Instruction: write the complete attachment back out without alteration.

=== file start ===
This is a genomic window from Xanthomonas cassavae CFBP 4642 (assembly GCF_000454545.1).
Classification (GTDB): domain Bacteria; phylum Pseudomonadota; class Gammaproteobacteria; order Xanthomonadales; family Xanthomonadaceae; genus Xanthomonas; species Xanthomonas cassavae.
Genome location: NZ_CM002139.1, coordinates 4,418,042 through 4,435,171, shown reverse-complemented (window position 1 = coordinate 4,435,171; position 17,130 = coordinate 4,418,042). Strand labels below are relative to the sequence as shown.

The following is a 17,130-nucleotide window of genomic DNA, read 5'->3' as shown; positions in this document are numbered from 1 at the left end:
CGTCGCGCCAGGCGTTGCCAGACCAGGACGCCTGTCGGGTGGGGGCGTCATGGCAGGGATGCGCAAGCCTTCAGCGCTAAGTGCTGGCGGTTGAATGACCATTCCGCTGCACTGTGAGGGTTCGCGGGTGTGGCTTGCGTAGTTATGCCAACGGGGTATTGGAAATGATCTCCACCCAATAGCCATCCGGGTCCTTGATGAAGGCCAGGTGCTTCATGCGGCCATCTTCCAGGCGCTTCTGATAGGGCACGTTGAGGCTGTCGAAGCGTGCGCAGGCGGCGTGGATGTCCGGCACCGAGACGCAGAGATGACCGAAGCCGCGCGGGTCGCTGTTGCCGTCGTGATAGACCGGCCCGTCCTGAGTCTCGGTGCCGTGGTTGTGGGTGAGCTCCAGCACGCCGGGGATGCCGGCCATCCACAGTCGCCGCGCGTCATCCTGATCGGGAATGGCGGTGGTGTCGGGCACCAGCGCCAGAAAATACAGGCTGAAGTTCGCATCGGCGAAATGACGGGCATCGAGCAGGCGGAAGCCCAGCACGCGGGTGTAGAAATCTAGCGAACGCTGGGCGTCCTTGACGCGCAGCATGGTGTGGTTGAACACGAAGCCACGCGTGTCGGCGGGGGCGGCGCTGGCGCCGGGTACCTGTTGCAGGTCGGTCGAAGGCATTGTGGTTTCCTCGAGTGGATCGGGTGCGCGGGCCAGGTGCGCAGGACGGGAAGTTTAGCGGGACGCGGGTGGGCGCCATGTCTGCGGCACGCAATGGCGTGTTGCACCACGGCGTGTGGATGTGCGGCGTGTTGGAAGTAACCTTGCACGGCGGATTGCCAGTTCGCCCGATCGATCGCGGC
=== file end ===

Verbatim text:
This is a genomic window from Xanthomonas cassavae CFBP 4642 (assembly GCF_000454545.1).
Classification (GTDB): domain Bacteria; phylum Pseudomonadota; class Gammaproteobacteria; order Xanthomonadales; family Xanthomonadaceae; genus Xanthomonas; species Xanthomonas cassavae.
Genome location: NZ_CM002139.1, coordinates 4,418,042 through 4,435,171, shown reverse-complemented (window position 1 = coordinate 4,435,171; position 17,130 = coordinate 4,418,042). Strand labels below are relative to the sequence as shown.

The following is a 17,130-nucleotide window of genomic DNA, read 5'->3' as shown; positions in this document are numbered from 1 at the left end:
CGTCGCGCCAGGCGTTGCCAGACCAGGACGCCTGTCGGGTGGGGGCGTCATGGCAGGGATGCGCAAGCCTTCAGCGCTAAGTGCTGGCGGTTGAATGACCATTCCGCTGCACTGTGAGGGTTCGCGGGTGTGGCTTGCGTAGTTATGCCAACGGGGTATTGGAAATGATCTCCACCCAATAGCCATCCGGGTCCTTGATGAAGGCCAGGTGCTTCATGCGGCCATCTTCCAGGCGCTTCTGATAGGGCACGTTGAGGCTGTCGAAGCGTGCGCAGGCGGCGTGGATGTCCGGCACCGAGACGCAGAGATGACCGAAGCCGCGCGGGTCGCTGTTGCCGTCGTGATAGACCGGCCCGTCCTGAGTCTCGGTGCCGTGGTTGTGGGTGAGCTCCAGCACGCCGGGGATGCCGGCCATCCACAGTCGCCGCGCGTCATCCTGATCGGGAATGGCGGTGGTGTCGGGCACCAGCGCCAGAAAATACAGGCTGAAGTTCGCATCGGCGAAATGACGGGCATCGAGCAGGCGGAAGCCCAGCACGCGGGTGTAGAAATCTAGCGAACGCTGGGCGTCCTTGACGCGCAGCATGGTGTGGTTGAACACGAAGCCACGCGTGTCGGCGGGGGCGGCGCTGGCGCCGGGTACCTGTTGCAGGTCGGTCGAAGGCATTGTGGTTTCCTCGAGTGGATCGGGTGCGCGGGCCAGGTGCGCAGGACGGGAAGTTTAGCGGGACGCGGGTGGGCGCCATGTCTGCGGCACGCAATGGCGTGTTGCACCACGGCGTGTGGATGTGCGGCGTGTTGGAAGTAACCTTGCACGGCGGATTGCCAGTTCGCCCGATCGATCGCGGC